|Table 10 Dissolution profile of optimization batches of tacrolimus-loaded microbeads using chitosan polymer in varying concentrations|
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Release kinetic studies on different batches
The R2 values of different plots are summarized in [Table 11].
| Discussion|| |
Drug excipients compatibility studies
Drug and polymers interaction studies were performed using Fourier-transform infrared spectroscopy (FTIR). Infrared studies at wavelength from 4000/cm to 400/cm showed that there was neither major shift nor any loss of functional peak in the spectra of drug and polymers. Hence, the drug tacrolimus was found compatible with polymers such as sodium alginate, chitosan, and xanthan gum.
Evaluation of placebo and drug-loaded microbeads
According to [Table 6], the percentage practical yield of placebo microbeads was found in the range of 68% to 78%. Batch M1 shows highest percentage yield of 78% which indicated that the highest yield is due to increase in Na alginate concentration and same concentration of CaCl2. Hence, batch M1 formula was selected for further formulation development process.
The percentage yield of tacrolimus microbeads using polymer chitosan batches was found in the range of 67% to 75%. The maximum percentage yield was found to be 75% for batch CM1 formulation, as summarized in [Table 6]. The amount of drug entrapped was found within the range of 76.43% to 78.82%, as summarized in [Table 6]. Maximum drug entrapment efficacy was found to be 78.82% for CM1 batch.
The percentage yield of tacrolimus microbeads using polymer xanthan gum batches was observed in range of 69% to 76%. Maximum percentage yield was 76% for XGM1 formulation, as mentioned in [Table 6]. The practical yield in percentage was found to increase with increase in concentration of the polymer added to the formulation. The drug entrapment efficacy was found within 75.12% to 77.35%, as summarized in [Table 6]. Maximum drug entrapment efficacy was found to be 77.35% for XGM1 batch [Figure 1].
|Figure 1 Flow chart of various combinations of chemicals involved in microbead capsule-sustained release drug delivery system.|
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The results of dissolution rate studies of tacrolimus-loaded microbeads using chitosan polymer and xanthan gum in varying concentrations are shown in [Table 7].
Microbeads CM1 to CM3 showed release in the range of 96 ± 0.9% to 93.6 ± 1.02% and microbeads XGM1 to XGM3 showed release in the range of 95.06 ± 1.09% to 92.6 ± 0.72%.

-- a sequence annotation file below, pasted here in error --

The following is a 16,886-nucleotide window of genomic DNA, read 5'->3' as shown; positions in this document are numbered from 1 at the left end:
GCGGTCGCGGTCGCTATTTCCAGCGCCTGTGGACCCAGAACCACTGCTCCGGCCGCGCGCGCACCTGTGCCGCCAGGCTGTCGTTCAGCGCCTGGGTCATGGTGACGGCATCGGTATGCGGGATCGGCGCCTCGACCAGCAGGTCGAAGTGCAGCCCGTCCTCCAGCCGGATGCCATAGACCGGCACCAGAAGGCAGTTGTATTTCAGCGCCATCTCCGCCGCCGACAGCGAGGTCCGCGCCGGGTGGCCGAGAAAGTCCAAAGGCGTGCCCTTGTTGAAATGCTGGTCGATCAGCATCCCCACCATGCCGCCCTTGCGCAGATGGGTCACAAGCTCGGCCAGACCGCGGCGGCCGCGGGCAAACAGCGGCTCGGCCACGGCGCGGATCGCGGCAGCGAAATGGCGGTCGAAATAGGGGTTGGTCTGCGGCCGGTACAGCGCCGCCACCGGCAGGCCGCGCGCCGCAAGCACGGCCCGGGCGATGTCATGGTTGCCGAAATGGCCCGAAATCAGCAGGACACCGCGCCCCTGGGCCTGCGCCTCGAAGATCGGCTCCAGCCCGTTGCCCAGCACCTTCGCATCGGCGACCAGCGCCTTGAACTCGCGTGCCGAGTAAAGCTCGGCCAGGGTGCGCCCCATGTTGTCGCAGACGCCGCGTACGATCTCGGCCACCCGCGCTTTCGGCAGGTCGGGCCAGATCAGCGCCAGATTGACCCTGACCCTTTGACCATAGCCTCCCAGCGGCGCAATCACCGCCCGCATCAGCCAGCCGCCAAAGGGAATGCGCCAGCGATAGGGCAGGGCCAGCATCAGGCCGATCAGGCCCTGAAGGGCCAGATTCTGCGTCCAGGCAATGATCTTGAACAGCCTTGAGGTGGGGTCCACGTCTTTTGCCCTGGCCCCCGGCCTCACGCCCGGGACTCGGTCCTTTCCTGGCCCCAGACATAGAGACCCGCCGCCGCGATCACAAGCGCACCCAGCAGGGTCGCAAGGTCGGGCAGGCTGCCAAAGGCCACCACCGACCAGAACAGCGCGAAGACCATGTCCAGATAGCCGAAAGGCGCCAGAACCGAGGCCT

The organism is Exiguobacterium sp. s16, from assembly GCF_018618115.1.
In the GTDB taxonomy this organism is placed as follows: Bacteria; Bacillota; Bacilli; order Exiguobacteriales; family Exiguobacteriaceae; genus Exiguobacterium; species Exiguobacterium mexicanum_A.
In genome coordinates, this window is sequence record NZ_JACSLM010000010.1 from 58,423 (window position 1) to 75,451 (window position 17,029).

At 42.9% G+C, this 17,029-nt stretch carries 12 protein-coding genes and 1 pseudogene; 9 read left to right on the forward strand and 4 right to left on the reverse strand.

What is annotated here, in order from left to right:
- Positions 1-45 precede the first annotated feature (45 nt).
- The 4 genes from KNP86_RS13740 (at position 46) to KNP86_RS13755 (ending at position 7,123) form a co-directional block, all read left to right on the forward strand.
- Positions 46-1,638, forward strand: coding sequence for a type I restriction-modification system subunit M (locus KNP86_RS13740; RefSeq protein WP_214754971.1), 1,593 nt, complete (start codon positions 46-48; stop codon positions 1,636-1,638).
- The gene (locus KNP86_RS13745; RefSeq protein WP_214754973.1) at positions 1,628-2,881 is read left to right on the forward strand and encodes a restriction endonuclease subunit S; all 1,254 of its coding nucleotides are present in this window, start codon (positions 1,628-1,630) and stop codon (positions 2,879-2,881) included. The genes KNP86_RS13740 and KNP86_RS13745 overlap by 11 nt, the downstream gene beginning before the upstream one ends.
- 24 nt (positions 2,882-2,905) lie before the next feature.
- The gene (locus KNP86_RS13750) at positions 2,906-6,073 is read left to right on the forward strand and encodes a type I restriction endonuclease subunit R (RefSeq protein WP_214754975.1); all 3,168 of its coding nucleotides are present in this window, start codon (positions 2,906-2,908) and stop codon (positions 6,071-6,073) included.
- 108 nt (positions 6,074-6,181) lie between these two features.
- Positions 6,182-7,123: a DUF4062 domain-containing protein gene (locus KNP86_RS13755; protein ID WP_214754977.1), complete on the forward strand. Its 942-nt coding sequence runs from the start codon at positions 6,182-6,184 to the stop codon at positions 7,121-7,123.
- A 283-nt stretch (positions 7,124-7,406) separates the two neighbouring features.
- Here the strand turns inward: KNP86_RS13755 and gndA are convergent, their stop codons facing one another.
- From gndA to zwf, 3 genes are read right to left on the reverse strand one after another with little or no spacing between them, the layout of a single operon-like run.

Release kinetic study of drug-loaded batches
According to [Table 8], the drug-release kinetics followed a complex order drug release. The correlation coefficient (R2 value = 0.966) indicated zero-order-release mechanism and this mechanism of drug release was followed by super case II transport.
The formulations CM1 and XGM1 batch containing 2% of Na alginate and 1% of chitosan polymer and 1% of coating polymer xanthan gum, respectively, showed a slow release of 93.6 ± 1.02% for formulations CM1 and 92.6 ± 0.72% for formulation XGM1.
It was found that tacrolimus Na alginate microbeads coated with xanthan gum (XGM1) showed delayed drug release compared to one prepared with chitosan polymer (CM1). Hence, the CM1 and XGM1 batches were selected for further optimization by factorial design method.
Evaluation of factorial design batches
As summarized in [Table 9], the percentage yield of CM1a, CM1b, CM1c, and CM1d batches was found to be in range of 65.96 ± 0.12% to 74.80 ± 0.08%. CM1b batch showed higher yield of 74.80 ± 0.08%. Maximum drug entrapment efficacy was found in CM1d batch, that is, 89.02 ± 0.04%.
The percentage yield of XGM1a, XGM1b, XGM1c, and XGM1d batches was found in the range of 70.59 ± 0.04% to 77.88 ± 0.12% which had been shown in [Table 9]. F4c batch showed highest percent yield of 77.88 ± 0.12. Maximum drug entrapment efficacy was found in XGM1d batch, that is, 84.87 ± 0.1%.
Dissolution studies of optimized batches
The in vitro drug release studies of microbeads (CM1a–CM1d) were observed in the range of 90.54 ± 0.5% to 93.87 ± 0.82%, as summarized in [Table 10].